There's payoff in comfort, at least. Our SL test car's P225/55R19 tires had taller sidewalls than you typically get with 19-inch wheels, which automakers often pair with low-profile tires that have all the bump absorption of a wagon axle. On the Rogue, sensible tires and a comfort-oriented suspension dispatch potholes as well as you can expect in a small SUV. Highway isolation is good, too, with little road and wind noise to boot.

Interior

Gussied up for 2017 with a new steering wheel and some nicer cabin trim, the new Nissan Rogue boasts decent interior quality for its class. Materials are lush where it counts, with generous soft-touch surfaces in all the areas your arms and elbows land, attractive double-stitched dashboard trim, piano-black accents and even some knee padding along the center console in upper trim levels. I'm less enthralled with the SL's optional quilted leather seats, which lack much thigh support and, in many areas, don't even feel like real leather. The optional power driver's seat lacks a bottom cushion angle adjustment, and the Rogue still doesn't offer a power passenger seat — a feature increasingly available among its rivals.

All versions get a Swiss army knife of a backseat, which folds in a 40/20/40 split plus reclines and slides forward and back — a rare feature in the segment that's useful if you want to add some cargo space or pull a child in a car seat closer. Taller passengers will appreciate that the bench both sits high off the floor and leaves decent headroom. A two-seat third row is optional, but we haven't tested it. So is a foot-activated power liftgate and a panoramic moonroof.

Cargo and Storage

In models without the third row, the Nissan Rogue's Divide-N-Hide storage system provides a nifty way to organize the 32 cubic feet of cargo space behind the backseat. With two partitions and 18 adjustable configurations, it enables you to maximize cargo height, keep a flat load floor, set up a shelf to stack cargo on two tiers or even create a standing box that hides items from sight. Fold the seats down and the Rogue has a competitive 70 cubic feet of maximum cargo space. Models with the third row have a slim 9.4 cubic feet behind it.

Ergonomics and Electronics

A 5-inch multimedia display with a backup camera, satellite radio, and Bluetooth phone and audio streaming is standard, but the multimedia options beyond that are generally disappointing. The optional 7-inch screen seems a tad small where competitors are pushing units 8 inches or larger. The display graphics are run-of-the-mill and the available navigation system lacks pinch-to-zoom map functionality — something several competitors offer. Android Auto and Apple CarPlay, readily available among Rogue rivals, are missing. And there's just one USB port. If your passengers need to charge their devices, you'll have to hunt down a 12-volt adapter.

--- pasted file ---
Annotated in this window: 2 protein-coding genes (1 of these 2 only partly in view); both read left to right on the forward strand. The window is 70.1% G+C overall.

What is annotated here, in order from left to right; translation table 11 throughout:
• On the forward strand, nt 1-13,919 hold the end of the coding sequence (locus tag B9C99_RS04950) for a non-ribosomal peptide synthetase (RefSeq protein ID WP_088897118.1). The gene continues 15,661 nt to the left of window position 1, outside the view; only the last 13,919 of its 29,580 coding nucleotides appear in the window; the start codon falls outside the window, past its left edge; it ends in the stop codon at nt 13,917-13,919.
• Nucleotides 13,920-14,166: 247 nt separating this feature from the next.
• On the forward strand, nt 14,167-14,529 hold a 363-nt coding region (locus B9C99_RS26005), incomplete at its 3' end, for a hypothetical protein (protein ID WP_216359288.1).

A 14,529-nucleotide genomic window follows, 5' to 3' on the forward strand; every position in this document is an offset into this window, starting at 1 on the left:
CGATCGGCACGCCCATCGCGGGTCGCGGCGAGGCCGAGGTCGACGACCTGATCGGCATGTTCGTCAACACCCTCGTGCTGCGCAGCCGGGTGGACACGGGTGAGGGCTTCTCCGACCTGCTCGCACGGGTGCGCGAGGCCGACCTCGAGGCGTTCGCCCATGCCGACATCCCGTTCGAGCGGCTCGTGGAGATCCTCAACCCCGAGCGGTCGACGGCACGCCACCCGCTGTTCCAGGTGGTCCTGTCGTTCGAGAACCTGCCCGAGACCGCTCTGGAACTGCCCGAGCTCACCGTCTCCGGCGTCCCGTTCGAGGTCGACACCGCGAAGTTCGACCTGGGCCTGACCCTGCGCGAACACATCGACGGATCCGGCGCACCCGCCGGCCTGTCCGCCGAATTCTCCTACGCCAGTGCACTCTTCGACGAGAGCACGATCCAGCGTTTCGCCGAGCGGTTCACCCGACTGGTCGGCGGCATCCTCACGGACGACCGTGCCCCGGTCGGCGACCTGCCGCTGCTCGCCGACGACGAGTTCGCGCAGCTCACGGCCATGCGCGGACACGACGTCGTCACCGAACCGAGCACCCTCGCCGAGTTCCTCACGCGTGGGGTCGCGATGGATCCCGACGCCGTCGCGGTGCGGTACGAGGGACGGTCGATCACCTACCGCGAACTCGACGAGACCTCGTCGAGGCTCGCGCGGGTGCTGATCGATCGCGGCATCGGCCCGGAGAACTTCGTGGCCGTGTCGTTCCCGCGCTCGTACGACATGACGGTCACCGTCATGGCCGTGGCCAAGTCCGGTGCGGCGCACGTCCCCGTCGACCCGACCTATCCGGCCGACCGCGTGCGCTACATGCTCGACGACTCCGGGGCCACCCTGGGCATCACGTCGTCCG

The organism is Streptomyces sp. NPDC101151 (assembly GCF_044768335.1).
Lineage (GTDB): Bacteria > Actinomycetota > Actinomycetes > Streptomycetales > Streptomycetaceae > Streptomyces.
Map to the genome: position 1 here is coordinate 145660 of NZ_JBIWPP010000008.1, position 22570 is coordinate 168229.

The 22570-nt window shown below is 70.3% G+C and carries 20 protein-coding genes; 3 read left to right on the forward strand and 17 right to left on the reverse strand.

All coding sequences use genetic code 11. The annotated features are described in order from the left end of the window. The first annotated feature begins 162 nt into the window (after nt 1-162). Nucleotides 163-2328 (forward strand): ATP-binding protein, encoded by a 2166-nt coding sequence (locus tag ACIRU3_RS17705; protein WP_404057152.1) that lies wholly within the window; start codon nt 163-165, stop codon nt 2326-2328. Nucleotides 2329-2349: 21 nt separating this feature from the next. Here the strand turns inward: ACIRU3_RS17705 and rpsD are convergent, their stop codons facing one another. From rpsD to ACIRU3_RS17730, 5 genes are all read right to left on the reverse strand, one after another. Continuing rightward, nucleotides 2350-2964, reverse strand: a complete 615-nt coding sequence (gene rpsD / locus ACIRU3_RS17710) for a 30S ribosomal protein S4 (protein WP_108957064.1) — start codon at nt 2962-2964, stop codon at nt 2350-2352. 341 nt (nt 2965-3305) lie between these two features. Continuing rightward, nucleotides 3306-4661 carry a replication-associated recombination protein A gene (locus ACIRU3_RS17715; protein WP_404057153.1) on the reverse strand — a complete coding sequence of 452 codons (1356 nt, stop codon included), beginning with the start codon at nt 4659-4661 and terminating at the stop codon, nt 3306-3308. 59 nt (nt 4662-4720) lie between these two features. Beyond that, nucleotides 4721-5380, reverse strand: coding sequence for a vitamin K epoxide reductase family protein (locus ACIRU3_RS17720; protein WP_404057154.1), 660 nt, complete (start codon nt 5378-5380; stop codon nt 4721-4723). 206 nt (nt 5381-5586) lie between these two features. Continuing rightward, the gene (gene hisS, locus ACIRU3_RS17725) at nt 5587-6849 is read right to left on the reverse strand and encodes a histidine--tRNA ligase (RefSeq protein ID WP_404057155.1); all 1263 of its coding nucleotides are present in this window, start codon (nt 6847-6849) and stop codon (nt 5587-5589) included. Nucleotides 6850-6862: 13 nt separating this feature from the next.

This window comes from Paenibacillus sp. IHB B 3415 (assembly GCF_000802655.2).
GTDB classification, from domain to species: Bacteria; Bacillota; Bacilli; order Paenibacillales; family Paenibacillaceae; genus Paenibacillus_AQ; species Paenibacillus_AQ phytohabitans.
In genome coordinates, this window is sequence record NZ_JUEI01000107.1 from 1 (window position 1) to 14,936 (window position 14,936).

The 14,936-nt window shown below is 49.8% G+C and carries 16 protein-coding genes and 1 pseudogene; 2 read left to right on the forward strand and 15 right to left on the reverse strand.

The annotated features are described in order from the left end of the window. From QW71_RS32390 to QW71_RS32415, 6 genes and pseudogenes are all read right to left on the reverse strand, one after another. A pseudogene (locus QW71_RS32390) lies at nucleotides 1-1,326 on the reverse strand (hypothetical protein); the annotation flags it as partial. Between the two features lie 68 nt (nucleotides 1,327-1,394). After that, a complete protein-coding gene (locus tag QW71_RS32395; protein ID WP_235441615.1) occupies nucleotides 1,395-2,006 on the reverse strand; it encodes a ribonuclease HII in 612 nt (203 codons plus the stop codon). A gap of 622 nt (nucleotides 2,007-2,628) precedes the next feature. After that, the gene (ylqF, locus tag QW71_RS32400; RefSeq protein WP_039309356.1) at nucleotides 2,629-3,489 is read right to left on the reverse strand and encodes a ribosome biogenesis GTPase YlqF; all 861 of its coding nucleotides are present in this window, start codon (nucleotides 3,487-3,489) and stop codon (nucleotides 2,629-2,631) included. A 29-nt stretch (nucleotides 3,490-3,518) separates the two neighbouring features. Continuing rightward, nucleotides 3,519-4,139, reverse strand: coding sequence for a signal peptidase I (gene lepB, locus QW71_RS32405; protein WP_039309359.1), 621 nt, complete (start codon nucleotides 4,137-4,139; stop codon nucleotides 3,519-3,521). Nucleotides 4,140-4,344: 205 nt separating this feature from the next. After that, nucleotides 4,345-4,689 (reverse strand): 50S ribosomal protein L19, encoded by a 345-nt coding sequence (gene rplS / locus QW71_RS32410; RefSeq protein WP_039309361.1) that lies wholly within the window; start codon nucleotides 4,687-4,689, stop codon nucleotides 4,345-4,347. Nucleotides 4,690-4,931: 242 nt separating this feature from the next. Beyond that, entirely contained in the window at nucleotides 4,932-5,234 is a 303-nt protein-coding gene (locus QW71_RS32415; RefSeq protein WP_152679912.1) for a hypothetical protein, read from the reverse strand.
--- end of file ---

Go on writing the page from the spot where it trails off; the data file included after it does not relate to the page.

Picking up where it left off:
A couple of pluses: The Rogue still offers Nissan's Around View Monitor, a helpful 360-degree camera system that's rare in the segment. And either multimedia screen has plenty of physical buttons and knobs — something fast disappearing among cars of all stripes in the name of multimedia "advancements." (Take a wild guess how I feel about them.)

Safety

The Nissan Rogue earned top scores in crashworthiness tests by the Insurance Institute for Highway Safety, including excellent scores in IIHS' evaluation of its optional forward collision warning with automatic emergency braking. That system accompanies the Rogue's optional adaptive cruise control. Also optional are blind spot, and lane departure warning and prevention systems, the latter of which can nudge you back into your lane if you stray.

Value in Its Class

The front-drive Nissan Rogue base price starts around $25,000 including destination. All-wheel drive runs an affordable $1,350 on any trim, and a Rogue SL thus equipped tops out in the mid-$30,000s. That's a typical range for the class — a crowded class, I might add. Nearly every non-luxury automaker has a direct competitor to the Rogue, and some have two or three. Still, the Rogue's ubiquity is deserved. Nissan's compact SUV checks a lot of boxes for small families, with above-average reliability to boot. If you're shopping for a small SUV, it's a worthy contender.

Cars.com's Editorial department is your source for automotive news and reviews. In line with Cars.com's long-standing ethics policy, editors and reviewers don't accept gifts or free trips from automakers. The Editorial department is independent of Cars.com's advertising, sales and sponsored content departments.

Consumer Reviews

What drivers are saying

4.8
386 reviews — Read All reviews
Exterior Styling
(4.8)
Performance
(4.7)
Interior Design
(4.8)
Comfort
(4.8)
Reliability
(4.8)
Value For The Money
(4.7)

Read reviews that mention:

(5.0)

Great SUV

by MsBlack76 from Hattiesburg, MS on November 14, 2018